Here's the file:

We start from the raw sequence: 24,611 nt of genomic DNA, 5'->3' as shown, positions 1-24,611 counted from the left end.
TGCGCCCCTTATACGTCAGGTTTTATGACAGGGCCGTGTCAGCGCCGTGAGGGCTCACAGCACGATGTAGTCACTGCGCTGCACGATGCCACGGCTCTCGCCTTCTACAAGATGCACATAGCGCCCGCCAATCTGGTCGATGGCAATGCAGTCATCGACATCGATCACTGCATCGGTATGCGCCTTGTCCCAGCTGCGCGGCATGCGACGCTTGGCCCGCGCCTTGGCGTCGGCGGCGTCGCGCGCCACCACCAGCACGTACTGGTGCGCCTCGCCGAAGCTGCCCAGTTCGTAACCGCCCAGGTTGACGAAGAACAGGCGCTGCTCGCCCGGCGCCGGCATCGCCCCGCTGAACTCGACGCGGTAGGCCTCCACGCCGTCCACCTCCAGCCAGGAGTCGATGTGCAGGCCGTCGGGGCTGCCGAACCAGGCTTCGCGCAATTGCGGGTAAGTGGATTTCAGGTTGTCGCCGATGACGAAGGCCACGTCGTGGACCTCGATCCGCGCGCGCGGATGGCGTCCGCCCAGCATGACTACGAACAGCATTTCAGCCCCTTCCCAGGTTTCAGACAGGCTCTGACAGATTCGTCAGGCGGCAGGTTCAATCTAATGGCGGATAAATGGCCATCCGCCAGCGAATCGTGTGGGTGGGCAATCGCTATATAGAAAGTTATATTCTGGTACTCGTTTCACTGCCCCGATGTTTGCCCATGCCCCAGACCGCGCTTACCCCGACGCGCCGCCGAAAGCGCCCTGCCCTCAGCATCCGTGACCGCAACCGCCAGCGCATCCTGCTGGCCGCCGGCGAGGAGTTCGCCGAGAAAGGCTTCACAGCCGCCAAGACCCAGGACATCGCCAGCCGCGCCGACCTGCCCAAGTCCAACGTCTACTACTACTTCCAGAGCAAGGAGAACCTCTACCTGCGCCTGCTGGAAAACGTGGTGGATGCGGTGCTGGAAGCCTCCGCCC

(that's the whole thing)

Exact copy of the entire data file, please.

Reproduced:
We start from the raw sequence: 24,611 nt of genomic DNA, 5'->3' as shown, positions 1-24,611 counted from the left end.
TGCGCCCCTTATACGTCAGGTTTTATGACAGGGCCGTGTCAGCGCCGTGAGGGCTCACAGCACGATGTAGTCACTGCGCTGCACGATGCCACGGCTCTCGCCTTCTACAAGATGCACATAGCGCCCGCCAATCTGGTCGATGGCAATGCAGTCATCGACATCGATCACTGCATCGGTATGCGCCTTGTCCCAGCTGCGCGGCATGCGACGCTTGGCCCGCGCCTTGGCGTCGGCGGCGTCGCGCGCCACCACCAGCACGTACTGGTGCGCCTCGCCGAAGCTGCCCAGTTCGTAACCGCCCAGGTTGACGAAGAACAGGCGCTGCTCGCCCGGCGCCGGCATCGCCCCGCTGAACTCGACGCGGTAGGCCTCCACGCCGTCCACCTCCAGCCAGGAGTCGATGTGCAGGCCGTCGGGGCTGCCGAACCAGGCTTCGCGCAATTGCGGGTAAGTGGATTTCAGGTTGTCGCCGATGACGAAGGCCACGTCGTGGACCTCGATCCGCGCGCGCGGATGGCGTCCGCCCAGCATGACTACGAACAGCATTTCAGCCCCTTCCCAGGTTTCAGACAGGCTCTGACAGATTCGTCAGGCGGCAGGTTCAATCTAATGGCGGATAAATGGCCATCCGCCAGCGAATCGTGTGGGTGGGCAATCGCTATATAGAAAGTTATATTCTGGTACTCGTTTCACTGCCCCGATGTTTGCCCATGCCCCAGACCGCGCTTACCCCGACGCGCCGCCGAAAGCGCCCTGCCCTCAGCATCCGTGACCGCAACCGCCAGCGCATCCTGCTGGCCGCCGGCGAGGAGTTCGCCGAGAAAGGCTTCACAGCCGCCAAGACCCAGGACATCGCCAGCCGCGCCGACCTGCCCAAGTCCAACGTCTACTACTACTTCCAGAGCAAGGAGAACCTCTACCTGCGCCTGCTGGAAAACGTGGTGGATGCGGTGCTGGAAGCCTCCGCCC